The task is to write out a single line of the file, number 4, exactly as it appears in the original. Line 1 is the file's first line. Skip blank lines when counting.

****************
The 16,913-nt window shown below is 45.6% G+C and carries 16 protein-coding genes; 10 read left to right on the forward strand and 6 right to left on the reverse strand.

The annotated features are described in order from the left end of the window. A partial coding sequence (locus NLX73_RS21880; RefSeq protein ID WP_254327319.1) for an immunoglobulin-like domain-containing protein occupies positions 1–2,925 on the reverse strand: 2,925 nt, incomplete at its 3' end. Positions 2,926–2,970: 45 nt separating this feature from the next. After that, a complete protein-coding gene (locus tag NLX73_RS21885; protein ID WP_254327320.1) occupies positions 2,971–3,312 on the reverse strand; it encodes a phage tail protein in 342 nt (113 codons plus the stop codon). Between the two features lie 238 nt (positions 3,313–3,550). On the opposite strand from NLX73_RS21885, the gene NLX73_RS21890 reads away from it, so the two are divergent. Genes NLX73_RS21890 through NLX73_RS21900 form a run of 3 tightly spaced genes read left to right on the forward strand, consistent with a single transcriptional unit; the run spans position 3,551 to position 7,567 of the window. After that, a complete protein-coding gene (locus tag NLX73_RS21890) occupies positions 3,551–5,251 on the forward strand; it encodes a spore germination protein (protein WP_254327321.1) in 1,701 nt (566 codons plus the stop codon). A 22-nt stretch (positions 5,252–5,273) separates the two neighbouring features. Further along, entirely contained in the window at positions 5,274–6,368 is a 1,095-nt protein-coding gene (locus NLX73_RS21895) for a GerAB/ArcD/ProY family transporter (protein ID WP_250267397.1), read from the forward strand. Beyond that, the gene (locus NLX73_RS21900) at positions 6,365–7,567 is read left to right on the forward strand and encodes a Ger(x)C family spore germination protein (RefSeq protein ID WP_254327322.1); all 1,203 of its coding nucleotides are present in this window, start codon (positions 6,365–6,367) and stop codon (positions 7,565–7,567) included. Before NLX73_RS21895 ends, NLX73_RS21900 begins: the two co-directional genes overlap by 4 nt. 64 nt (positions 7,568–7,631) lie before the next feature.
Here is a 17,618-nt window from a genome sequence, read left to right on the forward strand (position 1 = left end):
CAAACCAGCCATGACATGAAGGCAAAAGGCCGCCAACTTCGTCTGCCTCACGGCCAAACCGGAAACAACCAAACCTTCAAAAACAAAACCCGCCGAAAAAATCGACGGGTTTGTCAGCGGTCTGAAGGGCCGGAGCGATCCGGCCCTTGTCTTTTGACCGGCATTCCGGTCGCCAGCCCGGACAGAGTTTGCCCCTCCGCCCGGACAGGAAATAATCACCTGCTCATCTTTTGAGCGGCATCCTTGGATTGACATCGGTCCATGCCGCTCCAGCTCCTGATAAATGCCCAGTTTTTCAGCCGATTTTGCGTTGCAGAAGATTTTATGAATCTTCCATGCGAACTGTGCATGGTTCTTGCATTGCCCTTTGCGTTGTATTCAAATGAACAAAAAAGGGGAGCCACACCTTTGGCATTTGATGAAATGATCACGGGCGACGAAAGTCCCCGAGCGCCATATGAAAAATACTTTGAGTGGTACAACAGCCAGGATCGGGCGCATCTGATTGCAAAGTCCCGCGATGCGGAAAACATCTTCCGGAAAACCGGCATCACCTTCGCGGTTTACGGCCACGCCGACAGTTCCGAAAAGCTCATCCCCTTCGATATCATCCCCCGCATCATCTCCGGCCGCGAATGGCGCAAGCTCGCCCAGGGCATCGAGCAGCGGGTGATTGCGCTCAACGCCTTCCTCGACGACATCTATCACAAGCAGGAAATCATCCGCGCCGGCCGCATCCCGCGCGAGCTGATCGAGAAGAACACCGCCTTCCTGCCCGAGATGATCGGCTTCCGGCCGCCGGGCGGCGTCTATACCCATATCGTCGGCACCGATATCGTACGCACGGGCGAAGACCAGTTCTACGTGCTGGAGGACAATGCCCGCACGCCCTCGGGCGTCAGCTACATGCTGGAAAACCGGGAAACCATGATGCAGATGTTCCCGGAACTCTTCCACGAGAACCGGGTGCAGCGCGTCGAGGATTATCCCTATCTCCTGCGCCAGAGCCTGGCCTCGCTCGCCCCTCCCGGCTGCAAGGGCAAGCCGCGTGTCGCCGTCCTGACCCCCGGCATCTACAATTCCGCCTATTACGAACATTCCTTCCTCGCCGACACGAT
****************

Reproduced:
CAAACCAGCCATGACATGAAGGCAAAAGGCCGCCAACTTCGTCTGCCTCACGGCCAAACCGGAAACAACCAAACCTTCAAAAACAAAACCCGCCGAAAAAATCGACGGGTTTGTCAGCGGTCTGAAGGGCCGGAGCGATCCGGCCCTTGTCTTTTGACCGGCATTCCGGTCGCCAGCCCGGACAGAGTTTGCCCCTCCGCCCGGACAGGAAATAATCACCTGCTCATCTTTTGAGCGGCATCCTTGGATTGACATCGGTCCATGCCGCTCCAGCTCCTGATAAATGCCCAGTTTTTCAGCCGATTTTGCGTTGCAGAAGATTTTATGAATCTTCCATGCGAACTGTGCATGGTTCTTGCATTGCCCTTTGCGTTGTATTCAAATGAACAAAAAAGGGGAGCCACACCTTTGGCATTTGATGAAATGATCACGGGCGACGAAAGTCCCCGAGCGCCATATGAAAAATACTTTGAGTGGTACAACAGCCAGGATCGGGCGCATCTGATTGCAAAGTCCCGCGATGCGGAAAACATCTTCCGGAAAACCGGCATCACCTTCGCGGTTTACGGCCACGCCGACAGTTCCGAAAAGCTCATCCCCTTCGATATCATCCCCCGCATCATCTCCGGCCGCGAATGGCGCAAGCTCGCCCAGGGCATCGAGCAGCGGGTGATTGCGCTCAACGCCTTCCTCGACGACATCTATCACAAGCAGGAAATCATCCGCGCCGGCCGCATCCCGCGCGAGCTGATCGAGAAGAACACCGCCTTCCTGCCCGAGATGATCGGCTTCCGGCCGCCGGGCGGCGTCTATACCCATATCGTCGGCACCGATATCGTACGCACGGGCGAAGACCAGTTCTACGTGCTGGAGGACAATGCCCGCACGCCCTCGGGCGTCAGCTACATGCTGGAAAACCGGGAAACCATGATGCAGATGTTCCCGGAACTCTTCCACGAGAACCGGGTGCAGCGCGTCGAGGATTATCCCTATCTCCTGCGCCAGAGCCTGGCCTCGCTCGCCCCTCCCGGCTGCAAGGGCAAGCCGCGTGTCGCCGTCCTGACCCCCGGCATCTACAATTCCGCCTATTACGAACATTCCTTCCTCGCCGACACGAT